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Brand new taxes introduced since the recession hit taxpayers for £28bn

by LLB Reporter
9th Jul 18 11:03 am

The UK Government has taken an £27.9 billion from taxpayers since the credit crunch through the introduction of brand new taxes, shows research by UHY Hacker Young, the national accountancy group.

The eight brand new HMRC taxes and levies introduced since the credit crunch, such as the Sugar Tax and Diverted Profits Tax, added a quarter to the total number of taxes collected by HMRC. There are now 36 major taxes collected by HMRC.

UHY Hacker Young explains that the brand new major taxes introduced by the Government since 2008/9, including:

  • Bank Surcharge, which imposes an 8% corporation tax surcharge on the profits of banking companies above £25 million
  • Diverted Profits Tax, introduced to counter perceived tax avoidance by multinational companies
  • Apprenticeship Levy, created as an attempt to increase the number of apprenticeships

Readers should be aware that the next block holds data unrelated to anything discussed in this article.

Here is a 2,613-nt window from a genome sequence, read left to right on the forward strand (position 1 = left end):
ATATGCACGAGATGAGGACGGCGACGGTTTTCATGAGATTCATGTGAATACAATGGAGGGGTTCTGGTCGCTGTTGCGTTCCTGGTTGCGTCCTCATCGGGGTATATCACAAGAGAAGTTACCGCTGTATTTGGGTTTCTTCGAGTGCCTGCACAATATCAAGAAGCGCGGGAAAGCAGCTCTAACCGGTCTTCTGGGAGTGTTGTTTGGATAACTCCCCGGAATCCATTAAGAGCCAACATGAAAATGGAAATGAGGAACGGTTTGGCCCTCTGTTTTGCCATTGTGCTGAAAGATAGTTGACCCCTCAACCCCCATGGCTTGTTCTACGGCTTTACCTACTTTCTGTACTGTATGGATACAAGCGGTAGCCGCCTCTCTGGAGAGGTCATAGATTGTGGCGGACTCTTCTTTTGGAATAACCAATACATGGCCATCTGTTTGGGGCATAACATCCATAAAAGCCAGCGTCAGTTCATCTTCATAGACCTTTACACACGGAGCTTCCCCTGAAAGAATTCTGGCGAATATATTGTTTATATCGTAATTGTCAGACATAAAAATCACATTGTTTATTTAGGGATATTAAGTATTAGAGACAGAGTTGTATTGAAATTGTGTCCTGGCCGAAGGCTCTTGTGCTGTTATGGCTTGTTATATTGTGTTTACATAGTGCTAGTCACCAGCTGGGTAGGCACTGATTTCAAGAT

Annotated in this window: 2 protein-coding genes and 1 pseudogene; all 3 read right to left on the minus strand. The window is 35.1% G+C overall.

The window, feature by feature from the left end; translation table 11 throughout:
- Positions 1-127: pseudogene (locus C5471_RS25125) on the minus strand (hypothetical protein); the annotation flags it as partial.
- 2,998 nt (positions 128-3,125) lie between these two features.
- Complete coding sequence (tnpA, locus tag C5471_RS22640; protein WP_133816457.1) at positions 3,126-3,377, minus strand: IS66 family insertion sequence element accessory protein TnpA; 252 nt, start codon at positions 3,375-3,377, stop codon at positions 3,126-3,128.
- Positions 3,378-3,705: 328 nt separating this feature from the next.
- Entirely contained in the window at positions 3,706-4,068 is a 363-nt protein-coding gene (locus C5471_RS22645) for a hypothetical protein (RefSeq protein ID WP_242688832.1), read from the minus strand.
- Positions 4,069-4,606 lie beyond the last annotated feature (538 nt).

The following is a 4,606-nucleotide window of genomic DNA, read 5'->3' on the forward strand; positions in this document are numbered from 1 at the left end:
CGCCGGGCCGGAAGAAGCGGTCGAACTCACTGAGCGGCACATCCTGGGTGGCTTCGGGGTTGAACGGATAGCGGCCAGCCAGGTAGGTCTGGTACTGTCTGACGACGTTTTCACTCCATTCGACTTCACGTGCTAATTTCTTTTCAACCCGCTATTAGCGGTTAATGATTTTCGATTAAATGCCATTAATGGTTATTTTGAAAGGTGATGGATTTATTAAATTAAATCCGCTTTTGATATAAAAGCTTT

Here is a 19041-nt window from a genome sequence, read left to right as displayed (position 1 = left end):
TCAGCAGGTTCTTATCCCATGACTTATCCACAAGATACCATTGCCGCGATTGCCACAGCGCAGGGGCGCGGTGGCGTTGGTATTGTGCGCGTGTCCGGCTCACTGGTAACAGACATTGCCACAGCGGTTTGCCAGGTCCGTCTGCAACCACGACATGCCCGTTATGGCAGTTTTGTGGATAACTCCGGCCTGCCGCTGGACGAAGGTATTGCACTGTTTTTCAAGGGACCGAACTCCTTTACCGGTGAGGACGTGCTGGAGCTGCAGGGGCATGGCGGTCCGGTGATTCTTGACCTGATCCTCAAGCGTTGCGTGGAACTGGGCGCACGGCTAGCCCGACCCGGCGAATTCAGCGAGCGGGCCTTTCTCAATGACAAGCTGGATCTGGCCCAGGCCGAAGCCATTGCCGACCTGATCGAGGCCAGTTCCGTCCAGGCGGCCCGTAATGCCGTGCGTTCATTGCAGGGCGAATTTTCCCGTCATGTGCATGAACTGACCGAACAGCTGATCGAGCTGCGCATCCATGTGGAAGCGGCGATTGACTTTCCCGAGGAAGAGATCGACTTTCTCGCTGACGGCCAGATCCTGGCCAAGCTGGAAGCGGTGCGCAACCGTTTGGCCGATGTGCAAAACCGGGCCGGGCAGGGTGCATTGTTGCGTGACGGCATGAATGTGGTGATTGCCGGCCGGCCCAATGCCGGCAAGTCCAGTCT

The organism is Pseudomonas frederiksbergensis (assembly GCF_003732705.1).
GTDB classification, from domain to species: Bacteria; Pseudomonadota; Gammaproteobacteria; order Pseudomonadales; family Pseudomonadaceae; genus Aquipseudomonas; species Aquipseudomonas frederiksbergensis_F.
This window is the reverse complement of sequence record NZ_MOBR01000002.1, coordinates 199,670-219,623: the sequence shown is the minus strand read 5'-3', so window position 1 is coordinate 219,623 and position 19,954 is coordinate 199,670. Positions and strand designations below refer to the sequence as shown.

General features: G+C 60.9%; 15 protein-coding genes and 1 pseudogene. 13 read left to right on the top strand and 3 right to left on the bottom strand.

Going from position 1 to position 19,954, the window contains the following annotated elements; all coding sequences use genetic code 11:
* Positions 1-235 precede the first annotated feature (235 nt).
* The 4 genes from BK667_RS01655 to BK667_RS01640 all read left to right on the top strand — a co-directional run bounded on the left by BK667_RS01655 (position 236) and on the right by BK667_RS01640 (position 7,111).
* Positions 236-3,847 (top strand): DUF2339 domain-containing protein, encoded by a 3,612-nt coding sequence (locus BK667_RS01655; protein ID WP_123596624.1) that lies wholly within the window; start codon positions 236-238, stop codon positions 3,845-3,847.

UHY Hacker Young adds that businesses may be concerned about how the UK Government will look to fund the planned increase in NHS England’s budget by £20 billion by 2023.

Darren Grimes, Tax Partner at UHY Hacker Young, comments: “The number of brand new taxes introduced by the Government clearly goes against their stated aim of tax simplification. Overlaying an already complex tax system with more and more rules.”

“Past and present Governments seem to be addicted to tinkering and introducing new measures – piling on the costs for businesses and individuals alike.”

“Every new tax sounds superficially attractive with admirable ends but every new tax makes the UK a harder place to do business and helping put off inward investment.”

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